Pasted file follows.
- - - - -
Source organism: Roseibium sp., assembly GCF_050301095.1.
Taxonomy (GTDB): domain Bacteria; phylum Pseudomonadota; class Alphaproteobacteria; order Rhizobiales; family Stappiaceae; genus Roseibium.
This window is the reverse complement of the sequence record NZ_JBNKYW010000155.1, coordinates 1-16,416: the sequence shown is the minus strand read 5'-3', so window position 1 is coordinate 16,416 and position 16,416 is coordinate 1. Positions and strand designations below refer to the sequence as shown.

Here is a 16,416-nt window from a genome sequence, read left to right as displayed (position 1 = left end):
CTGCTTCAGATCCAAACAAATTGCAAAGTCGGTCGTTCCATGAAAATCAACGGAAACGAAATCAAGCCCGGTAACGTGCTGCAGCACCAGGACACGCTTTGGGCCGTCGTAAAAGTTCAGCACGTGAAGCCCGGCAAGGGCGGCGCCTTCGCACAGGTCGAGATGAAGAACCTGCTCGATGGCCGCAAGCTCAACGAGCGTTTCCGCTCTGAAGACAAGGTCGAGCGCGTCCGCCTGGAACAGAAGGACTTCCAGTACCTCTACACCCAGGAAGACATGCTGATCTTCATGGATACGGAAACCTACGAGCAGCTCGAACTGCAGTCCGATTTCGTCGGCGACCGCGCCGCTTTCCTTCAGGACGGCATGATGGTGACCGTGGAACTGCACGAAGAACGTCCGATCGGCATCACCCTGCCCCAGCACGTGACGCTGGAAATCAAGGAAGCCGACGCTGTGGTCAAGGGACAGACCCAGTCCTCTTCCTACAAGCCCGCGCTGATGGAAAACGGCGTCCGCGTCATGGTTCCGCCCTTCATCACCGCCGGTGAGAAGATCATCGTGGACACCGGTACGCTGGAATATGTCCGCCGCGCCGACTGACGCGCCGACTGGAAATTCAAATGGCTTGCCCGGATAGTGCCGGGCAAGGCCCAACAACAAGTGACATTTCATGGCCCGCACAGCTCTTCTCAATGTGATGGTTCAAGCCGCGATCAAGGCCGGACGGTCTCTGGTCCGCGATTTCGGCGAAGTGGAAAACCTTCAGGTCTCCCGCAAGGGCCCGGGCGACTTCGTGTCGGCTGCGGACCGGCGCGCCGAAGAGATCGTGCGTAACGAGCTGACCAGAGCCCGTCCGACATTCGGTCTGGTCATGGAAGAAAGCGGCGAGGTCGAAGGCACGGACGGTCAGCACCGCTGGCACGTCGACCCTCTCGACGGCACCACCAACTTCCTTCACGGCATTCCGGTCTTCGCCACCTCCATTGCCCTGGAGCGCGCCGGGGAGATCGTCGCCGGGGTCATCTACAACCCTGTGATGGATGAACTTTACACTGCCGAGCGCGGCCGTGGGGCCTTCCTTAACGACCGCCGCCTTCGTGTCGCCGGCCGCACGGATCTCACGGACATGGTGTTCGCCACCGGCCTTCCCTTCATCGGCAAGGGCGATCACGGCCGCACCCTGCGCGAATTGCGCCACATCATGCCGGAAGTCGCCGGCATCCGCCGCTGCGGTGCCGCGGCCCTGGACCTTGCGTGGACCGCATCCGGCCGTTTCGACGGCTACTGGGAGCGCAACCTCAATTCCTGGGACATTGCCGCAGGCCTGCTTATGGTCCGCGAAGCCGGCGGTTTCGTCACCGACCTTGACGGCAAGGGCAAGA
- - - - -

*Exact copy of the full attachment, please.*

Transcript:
Source organism: Roseibium sp., assembly GCF_050301095.1.
Taxonomy (GTDB): domain Bacteria; phylum Pseudomonadota; class Alphaproteobacteria; order Rhizobiales; family Stappiaceae; genus Roseibium.
This window is the reverse complement of the sequence record NZ_JBNKYW010000155.1, coordinates 1-16,416: the sequence shown is the minus strand read 5'-3', so window position 1 is coordinate 16,416 and position 16,416 is coordinate 1. Positions and strand designations below refer to the sequence as shown.

Here is a 16,416-nt window from a genome sequence, read left to right as displayed (position 1 = left end):
CTGCTTCAGATCCAAACAAATTGCAAAGTCGGTCGTTCCATGAAAATCAACGGAAACGAAATCAAGCCCGGTAACGTGCTGCAGCACCAGGACACGCTTTGGGCCGTCGTAAAAGTTCAGCACGTGAAGCCCGGCAAGGGCGGCGCCTTCGCACAGGTCGAGATGAAGAACCTGCTCGATGGCCGCAAGCTCAACGAGCGTTTCCGCTCTGAAGACAAGGTCGAGCGCGTCCGCCTGGAACAGAAGGACTTCCAGTACCTCTACACCCAGGAAGACATGCTGATCTTCATGGATACGGAAACCTACGAGCAGCTCGAACTGCAGTCCGATTTCGTCGGCGACCGCGCCGCTTTCCTTCAGGACGGCATGATGGTGACCGTGGAACTGCACGAAGAACGTCCGATCGGCATCACCCTGCCCCAGCACGTGACGCTGGAAATCAAGGAAGCCGACGCTGTGGTCAAGGGACAGACCCAGTCCTCTTCCTACAAGCCCGCGCTGATGGAAAACGGCGTCCGCGTCATGGTTCCGCCCTTCATCACCGCCGGTGAGAAGATCATCGTGGACACCGGTACGCTGGAATATGTCCGCCGCGCCGACTGACGCGCCGACTGGAAATTCAAATGGCTTGCCCGGATAGTGCCGGGCAAGGCCCAACAACAAGTGACATTTCATGGCCCGCACAGCTCTTCTCAATGTGATGGTTCAAGCCGCGATCAAGGCCGGACGGTCTCTGGTCCGCGATTTCGGCGAAGTGGAAAACCTTCAGGTCTCCCGCAAGGGCCCGGGCGACTTCGTGTCGGCTGCGGACCGGCGCGCCGAAGAGATCGTGCGTAACGAGCTGACCAGAGCCCGTCCGACATTCGGTCTGGTCATGGAAGAAAGCGGCGAGGTCGAAGGCACGGACGGTCAGCACCGCTGGCACGTCGACCCTCTCGACGGCACCACCAACTTCCTTCACGGCATTCCGGTCTTCGCCACCTCCATTGCCCTGGAGCGCGCCGGGGAGATCGTCGCCGGGGTCATCTACAACCCTGTGATGGATGAACTTTACACTGCCGAGCGCGGCCGTGGGGCCTTCCTTAACGACCGCCGCCTTCGTGTCGCCGGCCGCACGGATCTCACGGACATGGTGTTCGCCACCGGCCTTCCCTTCATCGGCAAGGGCGATCACGGCCGCACCCTGCGCGAATTGCGCCACATCATGCCGGAAGTCGCCGGCATCCGCCGCTGCGGTGCCGCGGCCCTGGACCTTGCGTGGACCGCATCCGGCCGTTTCGACGGCTACTGGGAGCGCAACCTCAATTCCTGGGACATTGCCGCAGGCCTGCTTATGGTCCGCGAAGCCGGCGGTTTCGTCACCGACCTTGACGGCAAGGGCAAGA